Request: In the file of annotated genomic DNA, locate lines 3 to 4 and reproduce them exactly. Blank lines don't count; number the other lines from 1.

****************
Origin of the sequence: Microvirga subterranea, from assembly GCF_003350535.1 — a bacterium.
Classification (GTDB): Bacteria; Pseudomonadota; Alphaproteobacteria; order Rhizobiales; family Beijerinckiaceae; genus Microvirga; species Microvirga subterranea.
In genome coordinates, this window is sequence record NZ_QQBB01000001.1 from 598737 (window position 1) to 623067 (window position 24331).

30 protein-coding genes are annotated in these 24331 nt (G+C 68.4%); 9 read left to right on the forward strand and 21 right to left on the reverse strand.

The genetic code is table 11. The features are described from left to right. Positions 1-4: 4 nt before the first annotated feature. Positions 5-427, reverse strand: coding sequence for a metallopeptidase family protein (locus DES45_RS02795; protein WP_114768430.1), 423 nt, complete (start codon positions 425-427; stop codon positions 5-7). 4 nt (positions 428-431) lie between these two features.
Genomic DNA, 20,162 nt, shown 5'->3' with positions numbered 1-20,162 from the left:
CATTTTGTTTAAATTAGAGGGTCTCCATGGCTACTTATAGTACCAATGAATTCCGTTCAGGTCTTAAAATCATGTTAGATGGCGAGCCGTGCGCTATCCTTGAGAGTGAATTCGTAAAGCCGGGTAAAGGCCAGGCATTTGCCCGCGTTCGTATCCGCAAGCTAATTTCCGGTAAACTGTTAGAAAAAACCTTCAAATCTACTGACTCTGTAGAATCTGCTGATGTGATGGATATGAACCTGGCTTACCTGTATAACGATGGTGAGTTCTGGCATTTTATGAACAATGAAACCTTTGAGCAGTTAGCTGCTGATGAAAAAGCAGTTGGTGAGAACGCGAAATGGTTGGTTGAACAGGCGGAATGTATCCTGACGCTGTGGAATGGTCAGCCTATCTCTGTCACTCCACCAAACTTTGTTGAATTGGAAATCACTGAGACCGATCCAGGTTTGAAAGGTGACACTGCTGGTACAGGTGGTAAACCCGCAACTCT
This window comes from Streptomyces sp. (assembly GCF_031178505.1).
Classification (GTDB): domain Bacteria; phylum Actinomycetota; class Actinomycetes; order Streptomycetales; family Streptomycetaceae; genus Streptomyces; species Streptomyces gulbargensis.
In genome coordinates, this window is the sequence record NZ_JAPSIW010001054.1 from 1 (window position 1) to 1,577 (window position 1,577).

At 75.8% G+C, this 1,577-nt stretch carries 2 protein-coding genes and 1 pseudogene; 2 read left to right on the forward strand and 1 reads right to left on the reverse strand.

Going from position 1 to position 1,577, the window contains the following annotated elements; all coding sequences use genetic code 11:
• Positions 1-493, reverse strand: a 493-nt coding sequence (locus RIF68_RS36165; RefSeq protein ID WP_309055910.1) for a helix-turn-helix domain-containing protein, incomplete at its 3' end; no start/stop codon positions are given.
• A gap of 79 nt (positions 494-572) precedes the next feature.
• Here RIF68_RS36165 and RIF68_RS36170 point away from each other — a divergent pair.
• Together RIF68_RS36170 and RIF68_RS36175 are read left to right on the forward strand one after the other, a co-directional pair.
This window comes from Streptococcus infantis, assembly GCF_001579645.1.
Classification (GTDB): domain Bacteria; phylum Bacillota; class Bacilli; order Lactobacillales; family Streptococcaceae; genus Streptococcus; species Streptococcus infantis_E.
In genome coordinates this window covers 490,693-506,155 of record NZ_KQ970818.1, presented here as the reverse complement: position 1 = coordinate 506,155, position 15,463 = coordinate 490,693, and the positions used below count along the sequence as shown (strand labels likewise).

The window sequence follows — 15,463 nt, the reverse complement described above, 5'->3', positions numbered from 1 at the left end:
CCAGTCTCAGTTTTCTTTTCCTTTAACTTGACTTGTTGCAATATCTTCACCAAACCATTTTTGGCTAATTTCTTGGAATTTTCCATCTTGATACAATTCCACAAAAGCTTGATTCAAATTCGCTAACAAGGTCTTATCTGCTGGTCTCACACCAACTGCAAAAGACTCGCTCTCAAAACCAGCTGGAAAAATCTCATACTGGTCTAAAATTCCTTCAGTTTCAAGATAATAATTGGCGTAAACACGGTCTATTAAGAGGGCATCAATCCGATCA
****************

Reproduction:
In genome coordinates, this window is sequence record NZ_QQBB01000001.1 from 598737 (window position 1) to 623067 (window position 24331).

30 protein-coding genes are annotated in these 24331 nt (G+C 68.4%); 9 read left to right on the forward strand and 21 right to left on the reverse strand.